It’s clear that deglobalization of trade related to energy (and other important commodities, like minerals and food) has done an about-face. Trade ties are no longer viewed as providing mutually assured peace and have been replaced by a desire for energy, minerals and food independence and/or diversification.

Military reordering

In addition to energy security, we’ve seen military readiness and spending come front and center in our new world order:

  • President Biden’s 2022/2023 budget proposal includes a 4 percent increase in defense.
  • German Chancellor Scholtz announced a €100 billion allocation for defense in the 2022 budget presented to that country’s cabinet. The goal is to spend 2 percent of GDP on defense.
  • Seven European countries have announced similar plans to increase defense spending, including Finland, Italy, Latvia, the Netherlands. Norway, Poland and Sweden.
  • Finland and Sweden are discussing joining NATO.

Food security is yet another big issue relating to the war and its consequences. A large portion of global wheat, corn and barley supply comes from Ukraine. As a result, food prices have surged. An increase in world hunger could be the upshot.

Thoughts on longer-term implications

We have no crystal ball for the multi-faceted political ties of countries. However, the list of nations scaling up defense is impressive. In addition, President Putin’s calculation that NATO would not be a factor if Russia invaded the Ukraine now seems ill advised. Not only has NATO coalesced, but it also looks to be getting stronger.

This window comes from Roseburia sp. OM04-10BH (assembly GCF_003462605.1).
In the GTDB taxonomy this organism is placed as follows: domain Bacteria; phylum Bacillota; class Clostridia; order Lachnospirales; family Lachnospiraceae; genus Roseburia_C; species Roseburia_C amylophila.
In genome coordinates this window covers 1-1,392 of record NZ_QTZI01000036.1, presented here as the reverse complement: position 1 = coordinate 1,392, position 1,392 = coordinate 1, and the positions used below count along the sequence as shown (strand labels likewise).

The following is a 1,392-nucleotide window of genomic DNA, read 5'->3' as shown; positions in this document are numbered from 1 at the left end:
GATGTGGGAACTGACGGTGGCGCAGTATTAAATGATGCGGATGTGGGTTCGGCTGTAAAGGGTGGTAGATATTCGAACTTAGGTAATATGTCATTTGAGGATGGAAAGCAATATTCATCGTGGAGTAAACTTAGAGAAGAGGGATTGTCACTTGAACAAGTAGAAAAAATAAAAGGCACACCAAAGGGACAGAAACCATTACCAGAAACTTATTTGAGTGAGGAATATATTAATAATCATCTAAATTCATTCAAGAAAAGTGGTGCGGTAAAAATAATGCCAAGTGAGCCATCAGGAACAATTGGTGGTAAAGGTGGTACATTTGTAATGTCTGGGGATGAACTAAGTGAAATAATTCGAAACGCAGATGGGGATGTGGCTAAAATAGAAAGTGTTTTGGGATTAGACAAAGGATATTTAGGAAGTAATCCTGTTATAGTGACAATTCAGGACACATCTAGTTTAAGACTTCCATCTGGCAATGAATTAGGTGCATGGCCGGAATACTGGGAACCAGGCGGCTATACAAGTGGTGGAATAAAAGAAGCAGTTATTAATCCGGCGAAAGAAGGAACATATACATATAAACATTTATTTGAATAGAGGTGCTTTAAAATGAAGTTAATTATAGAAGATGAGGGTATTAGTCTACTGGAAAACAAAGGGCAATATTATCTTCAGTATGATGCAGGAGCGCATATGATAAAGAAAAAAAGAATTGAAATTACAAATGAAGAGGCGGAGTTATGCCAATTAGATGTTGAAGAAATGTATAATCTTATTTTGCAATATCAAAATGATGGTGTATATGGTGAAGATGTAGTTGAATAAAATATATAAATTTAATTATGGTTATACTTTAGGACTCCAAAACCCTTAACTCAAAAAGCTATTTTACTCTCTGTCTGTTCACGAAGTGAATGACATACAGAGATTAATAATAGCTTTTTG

Supply chain issues

Finally, the prognostications that supply chain issues would begin to abate in 2022 were not prescient. To be fair, the war added an unanticipated set of issues to the pandemic and post-pandemic problems. While the consumer demand for goods, which was turbo-charged during 2020 and 2021, is not over, we do see signs of services increasing and some goods decelerating. For example, in the March inflation data, airline ticket prices were up double digits (10.7 percent), while used cars were off (-3.8 percent) and some categories of apparel were down.

So, if demand for goods does subside in favor of services (as was the pre-pandemic state of the world), we may see some supply chain problems easing. However, there is undoubtedly a fundamental shift in how companies think about necessary materials and components. There are frequent discussions on CEO earnings calls of supply chain pressures and the inflationary knock-on effects. Clearly, some reshoring and/or diversification of suppliers will occur. This adds to the deglobalization theme you may read about. But beware, this Venn diagram of interconnectedness is not quickly undone.

Thoughts on longer-term implications

The war wore down the already pandemic-frayed globalization ties in supply chains, energy and commodities. In many ways, the economic ties of countries resulted in a laissez-faire attitude to potential conflicts, and, consequently, military spending dropped. Again, with no crystal ball on how this plays out in the long term, it is abundantly clear changes are afoot. Keep your eyes peeled for more announcements of reshoring and diversification of suppliers. This, coupled with the energy, food and critical commodities changes, will be worth looking out for. The Greatest Show on Earth was a 1950s movie (and the Ringling Brothers’ slogan). It is probably worth buying a ticket for, or better yet, in 2022 lingo, streaming. Let’s watch how this movie plays out.